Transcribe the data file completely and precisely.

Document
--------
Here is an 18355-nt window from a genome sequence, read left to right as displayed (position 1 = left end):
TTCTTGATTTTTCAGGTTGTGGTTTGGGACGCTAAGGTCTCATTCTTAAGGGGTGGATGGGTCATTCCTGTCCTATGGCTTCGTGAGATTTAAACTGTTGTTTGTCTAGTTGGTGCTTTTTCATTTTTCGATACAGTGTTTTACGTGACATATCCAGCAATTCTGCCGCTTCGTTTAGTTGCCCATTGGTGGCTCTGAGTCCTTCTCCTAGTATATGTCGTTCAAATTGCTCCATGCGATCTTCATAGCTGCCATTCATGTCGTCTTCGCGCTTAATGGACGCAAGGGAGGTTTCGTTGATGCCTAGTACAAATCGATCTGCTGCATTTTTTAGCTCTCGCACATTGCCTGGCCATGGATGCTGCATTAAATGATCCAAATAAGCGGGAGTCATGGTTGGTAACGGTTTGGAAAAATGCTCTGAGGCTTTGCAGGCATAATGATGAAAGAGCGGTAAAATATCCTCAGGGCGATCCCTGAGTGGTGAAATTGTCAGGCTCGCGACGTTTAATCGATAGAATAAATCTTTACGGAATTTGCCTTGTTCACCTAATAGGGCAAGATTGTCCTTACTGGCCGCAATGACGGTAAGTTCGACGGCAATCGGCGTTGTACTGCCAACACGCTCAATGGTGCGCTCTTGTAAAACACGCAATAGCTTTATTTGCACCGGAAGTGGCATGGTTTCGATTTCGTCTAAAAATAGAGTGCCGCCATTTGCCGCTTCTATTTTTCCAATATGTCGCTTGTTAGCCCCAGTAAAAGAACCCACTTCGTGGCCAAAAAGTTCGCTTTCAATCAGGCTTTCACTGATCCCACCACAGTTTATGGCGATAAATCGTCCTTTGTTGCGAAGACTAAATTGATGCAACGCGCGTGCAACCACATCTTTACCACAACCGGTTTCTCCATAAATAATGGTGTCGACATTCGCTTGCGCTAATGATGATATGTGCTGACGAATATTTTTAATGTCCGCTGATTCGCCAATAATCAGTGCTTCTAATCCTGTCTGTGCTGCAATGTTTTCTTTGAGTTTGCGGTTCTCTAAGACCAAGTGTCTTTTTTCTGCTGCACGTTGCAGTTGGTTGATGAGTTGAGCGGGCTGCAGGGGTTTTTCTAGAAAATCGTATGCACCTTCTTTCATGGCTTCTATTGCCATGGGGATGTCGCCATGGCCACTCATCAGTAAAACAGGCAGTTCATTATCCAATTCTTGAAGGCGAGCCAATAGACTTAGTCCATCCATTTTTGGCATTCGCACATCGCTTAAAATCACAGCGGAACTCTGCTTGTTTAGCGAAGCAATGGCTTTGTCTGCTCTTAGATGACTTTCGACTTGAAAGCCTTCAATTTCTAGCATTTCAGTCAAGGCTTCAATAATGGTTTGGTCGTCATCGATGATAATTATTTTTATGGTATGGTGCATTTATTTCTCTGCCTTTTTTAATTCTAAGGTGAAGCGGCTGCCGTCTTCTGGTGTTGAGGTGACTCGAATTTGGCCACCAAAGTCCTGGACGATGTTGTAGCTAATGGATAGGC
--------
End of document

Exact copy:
Here is an 18355-nt window from a genome sequence, read left to right as displayed (position 1 = left end):
TTCTTGATTTTTCAGGTTGTGGTTTGGGACGCTAAGGTCTCATTCTTAAGGGGTGGATGGGTCATTCCTGTCCTATGGCTTCGTGAGATTTAAACTGTTGTTTGTCTAGTTGGTGCTTTTTCATTTTTCGATACAGTGTTTTACGTGACATATCCAGCAATTCTGCCGCTTCGTTTAGTTGCCCATTGGTGGCTCTGAGTCCTTCTCCTAGTATATGTCGTTCAAATTGCTCCATGCGATCTTCATAGCTGCCATTCATGTCGTCTTCGCGCTTAATGGACGCAAGGGAGGTTTCGTTGATGCCTAGTACAAATCGATCTGCTGCATTTTTTAGCTCTCGCACATTGCCTGGCCATGGATGCTGCATTAAATGATCCAAATAAGCGGGAGTCATGGTTGGTAACGGTTTGGAAAAATGCTCTGAGGCTTTGCAGGCATAATGATGAAAGAGCGGTAAAATATCCTCAGGGCGATCCCTGAGTGGTGAAATTGTCAGGCTCGCGACGTTTAATCGATAGAATAAATCTTTACGGAATTTGCCTTGTTCACCTAATAGGGCAAGATTGTCCTTACTGGCCGCAATGACGGTAAGTTCGACGGCAATCGGCGTTGTACTGCCAACACGCTCAATGGTGCGCTCTTGTAAAACACGCAATAGCTTTATTTGCACCGGAAGTGGCATGGTTTCGATTTCGTCTAAAAATAGAGTGCCGCCATTTGCCGCTTCTATTTTTCCAATATGTCGCTTGTTAGCCCCAGTAAAAGAACCCACTTCGTGGCCAAAAAGTTCGCTTTCAATCAGGCTTTCACTGATCCCACCACAGTTTATGGCGATAAATCGTCCTTTGTTGCGAAGACTAAATTGATGCAACGCGCGTGCAACCACATCTTTACCACAACCGGTTTCTCCATAAATAATGGTGTCGACATTCGCTTGCGCTAATGATGATATGTGCTGACGAATATTTTTAATGTCCGCTGATTCGCCAATAATCAGTGCTTCTAATCCTGTCTGTGCTGCAATGTTTTCTTTGAGTTTGCGGTTCTCTAAGACCAAGTGTCTTTTTTCTGCTGCACGTTGCAGTTGGTTGATGAGTTGAGCGGGCTGCAGGGGTTTTTCTAGAAAATCGTATGCACCTTCTTTCATGGCTTCTATTGCCATGGGGATGTCGCCATGGCCACTCATCAGTAAAACAGGCAGTTCATTATCCAATTCTTGAAGGCGAGCCAATAGACTTAGTCCATCCATTTTTGGCATTCGCACATCGCTTAAAATCACAGCGGAACTCTGCTTGTTTAGCGAAGCAATGGCTTTGTCTGCTCTTAGATGACTTTCGACTTGAAAGCCTTCAATTTCTAGCATTTCAGTCAAGGCTTCAATAATGGTTTGGTCGTCATCGATGATAATTATTTTTATGGTATGGTGCATTTATTTCTCTGCCTTTTTTAATTCTAAGGTGAAGCGGCTGCCGTCTTCTGGTGTTGAGGTGACTCGAATTTGGCCACCAAAGTCCTGGACGATGTTGTAGCTAATGGATAGGC